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Thread: Question about exclusively pumping

  1. #1
    Join Date
    May 2011
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    11

    Default Question about exclusively pumping

    I've been lurking on this site for the past 8 months. There is such good information here! My daughter is due in July and I have planned on exclusively pumping for her. I don't wish to breast feed for personal reasons. However, I was told by someone at my local health department that EPing for your baby is not possible as it would hurt your supply. Now, I've lurked on here enough to know that some mama's do EP only. This woman was not an LC by the way. I was asking her about renting a breast pump and she told me the health department wouldn't issue one until 2 weeks after birth. I only plan on taking 4 weeks off after I have my daughter for financial reasons.

    So my question is, can I exclusively pump for my daughter starting at birth? Any recommendations would be great. Thank you!

  2. #2
    Join Date
    Mar 2011
    Location
    MA
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    206

    Default Re: Question about exclusively pumping

    The health department is involved in renting a pump? I EP'd for my daughter starting at birth up until she was 5 months old. There is no reason that you can't do that. I did have to be more diligent about how often I pumped, but I never had to supplement.

  3. #3
    Join Date
    May 2006
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    21,120

    Default Re: Question about exclusively pumping

    Welcome to the forum! It's always nice to see a lurker come out and post.

    It is definitely possible to EP. Lots of women do it, some by necessity and some by choice. Most mamas here, I think including most or even all of the EP mamas, would generally advice against choosing EP if breastfeeding "straight from the tap" is a possibility. Here's why:
    - It is easier to maintain and increase supply when nursing than when EPing, because babies are generally more efficient at emptying the breast than pumps are. Many EP moms struggle with supply for this reason.
    - Nursing becomes easier and faster as time goes on. Pumping never does. If it takes you 20 minutes to pump a bottle when your baby is a month old, it will take you that same 20 minutes when he's a year old, and you'll have to find that time while caring for an active, mobile baby. If you nurse, by the time your baby is a few months old you'll probably be able to nurse in under 10 minutes.
    - Nursing in public can be difficult at first, but rapidly gets easier and can be done discreetly. It is much harder to pump discreetly in public!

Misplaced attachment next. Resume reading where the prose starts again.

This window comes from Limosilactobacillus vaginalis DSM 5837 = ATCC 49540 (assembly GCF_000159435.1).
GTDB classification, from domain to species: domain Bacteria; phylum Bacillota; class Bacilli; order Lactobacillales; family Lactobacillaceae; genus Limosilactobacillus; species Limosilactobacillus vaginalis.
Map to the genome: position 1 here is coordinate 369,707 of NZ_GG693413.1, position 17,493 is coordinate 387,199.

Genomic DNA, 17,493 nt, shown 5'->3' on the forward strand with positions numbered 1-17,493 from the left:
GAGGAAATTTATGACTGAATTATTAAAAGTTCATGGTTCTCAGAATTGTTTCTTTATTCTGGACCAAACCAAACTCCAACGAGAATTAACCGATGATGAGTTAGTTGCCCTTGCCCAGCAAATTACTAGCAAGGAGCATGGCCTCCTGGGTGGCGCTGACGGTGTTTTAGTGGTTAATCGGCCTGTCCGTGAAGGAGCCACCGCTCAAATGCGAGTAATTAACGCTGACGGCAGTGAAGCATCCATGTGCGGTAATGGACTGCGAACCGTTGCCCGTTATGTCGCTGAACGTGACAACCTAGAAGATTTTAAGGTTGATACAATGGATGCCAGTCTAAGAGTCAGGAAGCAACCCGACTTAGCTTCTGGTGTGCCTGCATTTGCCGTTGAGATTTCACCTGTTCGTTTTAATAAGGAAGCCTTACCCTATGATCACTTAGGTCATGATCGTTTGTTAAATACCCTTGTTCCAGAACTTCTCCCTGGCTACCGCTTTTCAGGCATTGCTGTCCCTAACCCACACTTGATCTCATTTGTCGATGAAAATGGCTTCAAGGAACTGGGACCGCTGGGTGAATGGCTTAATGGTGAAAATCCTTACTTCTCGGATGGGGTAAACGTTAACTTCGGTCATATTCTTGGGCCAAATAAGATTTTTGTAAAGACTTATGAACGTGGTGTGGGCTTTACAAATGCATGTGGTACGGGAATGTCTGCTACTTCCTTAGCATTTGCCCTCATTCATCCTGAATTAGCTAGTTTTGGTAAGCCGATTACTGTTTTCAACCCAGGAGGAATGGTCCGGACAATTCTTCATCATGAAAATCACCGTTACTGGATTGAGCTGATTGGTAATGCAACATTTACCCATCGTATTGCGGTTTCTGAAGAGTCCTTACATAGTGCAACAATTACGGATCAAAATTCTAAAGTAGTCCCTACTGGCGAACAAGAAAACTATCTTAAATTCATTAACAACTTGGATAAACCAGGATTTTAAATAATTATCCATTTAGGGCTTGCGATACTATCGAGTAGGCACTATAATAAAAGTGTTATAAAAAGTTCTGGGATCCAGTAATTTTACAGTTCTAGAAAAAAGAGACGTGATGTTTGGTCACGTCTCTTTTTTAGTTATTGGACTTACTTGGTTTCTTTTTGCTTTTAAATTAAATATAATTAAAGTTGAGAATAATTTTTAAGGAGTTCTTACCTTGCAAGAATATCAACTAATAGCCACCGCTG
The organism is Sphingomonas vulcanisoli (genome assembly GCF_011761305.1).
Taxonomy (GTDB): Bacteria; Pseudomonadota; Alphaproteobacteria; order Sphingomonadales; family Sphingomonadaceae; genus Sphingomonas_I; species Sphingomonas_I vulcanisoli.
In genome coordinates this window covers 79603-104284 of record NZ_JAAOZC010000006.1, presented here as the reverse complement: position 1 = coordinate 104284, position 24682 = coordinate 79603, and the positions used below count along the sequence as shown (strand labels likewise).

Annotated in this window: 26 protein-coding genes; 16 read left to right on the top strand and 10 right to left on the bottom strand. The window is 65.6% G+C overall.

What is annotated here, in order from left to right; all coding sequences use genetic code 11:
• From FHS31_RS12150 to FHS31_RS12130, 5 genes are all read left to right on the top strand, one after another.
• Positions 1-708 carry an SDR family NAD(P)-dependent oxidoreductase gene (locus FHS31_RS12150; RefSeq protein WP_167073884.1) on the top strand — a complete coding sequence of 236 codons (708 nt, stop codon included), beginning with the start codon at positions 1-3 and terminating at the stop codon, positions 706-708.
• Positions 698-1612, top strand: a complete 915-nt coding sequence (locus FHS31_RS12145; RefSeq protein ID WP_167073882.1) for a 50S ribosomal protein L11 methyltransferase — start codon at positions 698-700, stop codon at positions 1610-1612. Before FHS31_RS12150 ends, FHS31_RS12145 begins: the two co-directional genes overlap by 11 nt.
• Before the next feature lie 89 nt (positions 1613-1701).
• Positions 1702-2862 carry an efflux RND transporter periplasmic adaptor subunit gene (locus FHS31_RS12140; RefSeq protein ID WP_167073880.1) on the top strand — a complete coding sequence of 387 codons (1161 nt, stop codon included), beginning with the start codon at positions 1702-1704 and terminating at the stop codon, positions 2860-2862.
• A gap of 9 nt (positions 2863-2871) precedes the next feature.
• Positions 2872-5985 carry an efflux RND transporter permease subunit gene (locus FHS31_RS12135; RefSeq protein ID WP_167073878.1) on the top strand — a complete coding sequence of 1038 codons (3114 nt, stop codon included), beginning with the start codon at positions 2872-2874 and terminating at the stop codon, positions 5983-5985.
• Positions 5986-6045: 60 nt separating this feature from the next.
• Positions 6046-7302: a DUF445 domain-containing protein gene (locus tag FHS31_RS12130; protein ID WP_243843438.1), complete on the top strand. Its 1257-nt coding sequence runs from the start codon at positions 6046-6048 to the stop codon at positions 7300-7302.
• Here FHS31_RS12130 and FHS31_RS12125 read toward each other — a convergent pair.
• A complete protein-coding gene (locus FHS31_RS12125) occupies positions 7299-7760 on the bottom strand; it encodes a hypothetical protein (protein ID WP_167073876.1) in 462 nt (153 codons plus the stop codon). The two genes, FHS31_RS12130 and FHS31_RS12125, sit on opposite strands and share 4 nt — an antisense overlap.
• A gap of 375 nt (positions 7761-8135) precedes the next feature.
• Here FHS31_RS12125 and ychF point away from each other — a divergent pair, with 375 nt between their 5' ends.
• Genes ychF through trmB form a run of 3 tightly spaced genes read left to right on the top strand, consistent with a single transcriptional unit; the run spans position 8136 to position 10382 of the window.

- Breastmilk in the breast is always clean, fresh, and at the right temperature. It can't get forgotten on the counter, or go sour in the heat, or spill all over the dirty floor.
    - Breastmilk in the breast is immediately available. There are no bottles to warm or prepare or store or transport. That seems like a small thing until you are standing in the kitchen at 3 am, listening to your baby cry while you warm up a bottle!
    - Nursing offers more than just nutrition. It can be very sweet to cuddle a nursing baby, and as the baby grows, nursing becomes a valuable mothering tool. Teething, tiredness, tantrums, bumps to the head- they all evaporate the moment the baby is at the breast.

    Okay, so those are the negatives of EPing. I really don't mean to discourage you- but I'd feel remiss if I didn't give you all the information, no matter how not fun it may be to read it. That all being said, if you want to EP you can do it, and here are some things I'd recommend that I think will give you the best shot at success:
    - Get the best pump possible. I suggest using a hospital-grade rental from the very beginning. If the health department won't help until 2 weeks out, I advise renting the pump yourself for the initial 2 weeks.
    - Pump frequently. You want to pump about as often as a newborn typically nurses- approximately every 2-3 hours round the clock.
    - Aim to pump at least as much as your baby eats over the course of a day. If you aren't pumping that much, you need to add in more pumping sessions or pump for longer time periods, since output depends very much on pumping frequency and duration.
    - Be prepared to increase your pumping frequency and duration when or if you see a decrease in supply.
    - Make sure you can pump at work. Discuss your needs with your employer. You'll need a clean space with an outlet, a fridge or cooler in which to store your milk, and time throughout the day during which you can pump.

    Finally- and I hope this isn't being too intrusive- but is there'd a specific reason why you want to EP? As detailed above, it can be the harder path and We are always hoping to make things easy for a new mama! We would love to help you find a way to nurse, if that's something you're at all interested in.
    Coolest thing my big girl said recently: "How can you tell the world is moving when you are standing on it?"
    Coolest thing my little girl sang recently: "I love dat one-two pupples!"

  4. #4
    Join Date
    May 2011
    Posts
    11

    Default Re: Question about exclusively pumping

    Thank you both for your replies! I don't really have a reason to not breast feed her except that its just not for me. Does that makes sense? This is my first child so that "want to" may kick in, but so far it really hasn't. So its just a personal preference that I EP instead of breast feed. I'm taking a leave of only 4 weeks when I have her then going back to work. Would breast feeding then bottle feeding confuse her?

    I shouldn't have a problem pumping at work if I can get my supply started. I plan on pumping on my lunch break (at noon) and I'm usually home by 4:30. So that would be four hours between two pumps during the day. At home, I could pump every two hours no problem.